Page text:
Taylor expanding yields:

 n+1/2                     dU           dU
U          = U   + 0.5 dx  --  + 0.5 dt --
 i+1/2,j,L    i,j          dx           dt


                           dU             dF^x   dF^y
           = U   + 0.5 dx  --  - 0.5 dt ( ---- + ---- - H )
              i,j          dx              dx     dy


                            dU      dF^x            dF^y
           = U   + 0.5 ( dx -- - dt ---- ) - 0.5 dt ---- + 0.5 dt H
              i,j           dx       dx              dy


                                dt       dU           dF^y
           = U   + 0.5 dx ( 1 - -- A^x ) --  - 0.5 dt ---- + 0.5 dt H
              i,j               dx       dx            dy


                              dt       _            dF^y
           = U   + 0.5  ( 1 - -- A^x ) DU  - 0.5 dt ---- + 0.5 dt H
              i,j             dx                     dy

                   +----------+-----------+  +----+----+   +---+---+
                              |                   |            |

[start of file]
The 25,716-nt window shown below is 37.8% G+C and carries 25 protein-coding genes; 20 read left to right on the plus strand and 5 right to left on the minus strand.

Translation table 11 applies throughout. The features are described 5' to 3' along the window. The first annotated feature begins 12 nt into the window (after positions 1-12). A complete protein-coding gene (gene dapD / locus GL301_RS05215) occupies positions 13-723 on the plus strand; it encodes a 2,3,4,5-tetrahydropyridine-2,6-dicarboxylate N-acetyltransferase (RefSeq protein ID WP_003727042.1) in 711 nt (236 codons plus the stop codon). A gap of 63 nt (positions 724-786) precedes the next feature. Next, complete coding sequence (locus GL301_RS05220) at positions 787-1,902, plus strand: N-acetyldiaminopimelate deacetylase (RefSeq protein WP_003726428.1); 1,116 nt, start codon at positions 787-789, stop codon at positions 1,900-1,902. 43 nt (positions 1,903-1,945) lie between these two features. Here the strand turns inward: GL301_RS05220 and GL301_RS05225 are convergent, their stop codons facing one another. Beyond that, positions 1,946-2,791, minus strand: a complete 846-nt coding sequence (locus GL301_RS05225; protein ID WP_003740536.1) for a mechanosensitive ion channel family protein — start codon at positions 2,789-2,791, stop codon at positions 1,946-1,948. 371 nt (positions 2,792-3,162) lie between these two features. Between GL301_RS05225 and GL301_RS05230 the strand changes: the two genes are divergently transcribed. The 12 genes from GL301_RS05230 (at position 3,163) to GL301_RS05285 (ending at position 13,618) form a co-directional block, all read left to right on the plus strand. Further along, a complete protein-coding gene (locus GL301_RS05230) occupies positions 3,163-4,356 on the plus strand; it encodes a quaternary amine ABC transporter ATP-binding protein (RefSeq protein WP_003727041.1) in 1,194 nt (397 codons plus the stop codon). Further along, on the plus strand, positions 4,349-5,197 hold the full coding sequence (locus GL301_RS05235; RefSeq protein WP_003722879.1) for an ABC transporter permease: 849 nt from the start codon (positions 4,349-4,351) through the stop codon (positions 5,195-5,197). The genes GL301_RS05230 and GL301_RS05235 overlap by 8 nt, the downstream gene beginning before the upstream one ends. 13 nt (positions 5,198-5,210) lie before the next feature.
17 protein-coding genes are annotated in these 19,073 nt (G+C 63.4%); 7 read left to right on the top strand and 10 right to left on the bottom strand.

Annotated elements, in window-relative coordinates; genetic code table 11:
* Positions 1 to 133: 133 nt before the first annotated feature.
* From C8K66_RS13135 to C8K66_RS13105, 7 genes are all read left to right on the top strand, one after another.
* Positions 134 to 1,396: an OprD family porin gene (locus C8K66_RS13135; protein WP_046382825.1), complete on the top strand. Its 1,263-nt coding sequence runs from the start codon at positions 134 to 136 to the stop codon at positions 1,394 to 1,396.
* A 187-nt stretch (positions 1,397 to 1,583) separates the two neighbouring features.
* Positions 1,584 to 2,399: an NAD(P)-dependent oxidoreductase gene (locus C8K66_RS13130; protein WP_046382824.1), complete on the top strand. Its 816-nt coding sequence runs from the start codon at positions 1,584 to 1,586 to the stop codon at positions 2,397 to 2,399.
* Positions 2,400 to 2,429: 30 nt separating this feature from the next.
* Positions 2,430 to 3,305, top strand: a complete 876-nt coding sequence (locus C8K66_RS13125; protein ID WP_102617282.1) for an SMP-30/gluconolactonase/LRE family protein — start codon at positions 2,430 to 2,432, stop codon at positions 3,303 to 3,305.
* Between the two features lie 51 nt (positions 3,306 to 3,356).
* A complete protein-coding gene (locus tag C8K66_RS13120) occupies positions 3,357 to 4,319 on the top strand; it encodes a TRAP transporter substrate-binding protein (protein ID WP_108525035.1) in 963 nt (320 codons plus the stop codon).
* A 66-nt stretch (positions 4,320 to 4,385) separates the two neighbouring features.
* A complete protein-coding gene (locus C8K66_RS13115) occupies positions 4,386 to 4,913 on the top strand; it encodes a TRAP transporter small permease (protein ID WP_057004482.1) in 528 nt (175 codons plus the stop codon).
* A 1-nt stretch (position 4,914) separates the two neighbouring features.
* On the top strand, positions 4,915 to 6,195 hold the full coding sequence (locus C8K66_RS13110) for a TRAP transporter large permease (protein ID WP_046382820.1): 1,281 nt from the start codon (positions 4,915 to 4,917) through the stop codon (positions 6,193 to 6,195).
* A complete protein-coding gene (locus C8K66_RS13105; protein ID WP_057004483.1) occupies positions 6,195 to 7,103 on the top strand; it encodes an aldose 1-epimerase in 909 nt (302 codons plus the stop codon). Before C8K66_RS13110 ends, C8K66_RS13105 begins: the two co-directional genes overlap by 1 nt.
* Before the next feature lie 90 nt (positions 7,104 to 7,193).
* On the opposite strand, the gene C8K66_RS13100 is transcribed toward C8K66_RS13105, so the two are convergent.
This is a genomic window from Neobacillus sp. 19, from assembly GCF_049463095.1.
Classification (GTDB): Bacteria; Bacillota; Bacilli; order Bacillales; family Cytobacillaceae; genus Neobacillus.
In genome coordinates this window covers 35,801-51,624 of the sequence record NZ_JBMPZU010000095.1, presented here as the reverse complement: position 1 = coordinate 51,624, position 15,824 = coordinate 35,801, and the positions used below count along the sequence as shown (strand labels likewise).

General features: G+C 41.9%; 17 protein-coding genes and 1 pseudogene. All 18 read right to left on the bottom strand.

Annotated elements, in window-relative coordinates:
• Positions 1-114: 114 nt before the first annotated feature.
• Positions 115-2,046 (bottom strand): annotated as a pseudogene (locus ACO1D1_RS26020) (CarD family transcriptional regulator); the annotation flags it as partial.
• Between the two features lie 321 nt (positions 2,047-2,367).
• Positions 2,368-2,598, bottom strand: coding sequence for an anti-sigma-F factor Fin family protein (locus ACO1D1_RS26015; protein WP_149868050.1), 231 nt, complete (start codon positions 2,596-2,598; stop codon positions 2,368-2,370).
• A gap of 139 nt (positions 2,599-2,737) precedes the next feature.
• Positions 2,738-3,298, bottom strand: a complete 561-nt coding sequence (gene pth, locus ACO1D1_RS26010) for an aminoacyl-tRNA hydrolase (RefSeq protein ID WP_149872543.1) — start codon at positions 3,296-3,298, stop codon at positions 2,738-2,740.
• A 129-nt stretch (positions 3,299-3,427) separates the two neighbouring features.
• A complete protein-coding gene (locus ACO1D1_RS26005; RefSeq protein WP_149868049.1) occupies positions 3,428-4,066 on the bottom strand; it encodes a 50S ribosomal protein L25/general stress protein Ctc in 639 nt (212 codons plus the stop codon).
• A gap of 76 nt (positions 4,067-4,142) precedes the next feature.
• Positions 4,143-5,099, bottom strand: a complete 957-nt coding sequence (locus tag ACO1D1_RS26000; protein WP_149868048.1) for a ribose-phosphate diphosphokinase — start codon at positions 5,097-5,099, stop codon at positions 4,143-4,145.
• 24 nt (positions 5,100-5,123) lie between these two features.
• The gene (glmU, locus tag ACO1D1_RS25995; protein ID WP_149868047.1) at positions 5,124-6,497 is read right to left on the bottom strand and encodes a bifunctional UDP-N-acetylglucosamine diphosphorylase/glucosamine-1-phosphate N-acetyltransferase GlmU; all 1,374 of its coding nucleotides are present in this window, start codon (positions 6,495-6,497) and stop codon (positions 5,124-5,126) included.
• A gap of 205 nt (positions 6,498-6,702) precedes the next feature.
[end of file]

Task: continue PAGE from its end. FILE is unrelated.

this is the monotonized   this is the   source term
                  central difference term   transverse
                                            flux term

There are two components, the central difference in the normal to the interface, and the transverse flux difference. This is done for the left and right sides of all 4 interfaces in a zone, which are then used as input to the Riemann problem, yielding the 1/2 time interface values:

 n+1/2
U
 i+1/2,j

Then, the zone average values are updated in the usual finite-volume way:

 n+1    n     dt    x  n+1/2       x  n+1/2
U    = U    + -- { F (U       ) - F (U       ) }
 i,j    i,j   dx       i-1/2,j        i+1/2,j


              dt    y  n+1/2       y  n+1/2
            + -- { F (U       ) - F (U       ) }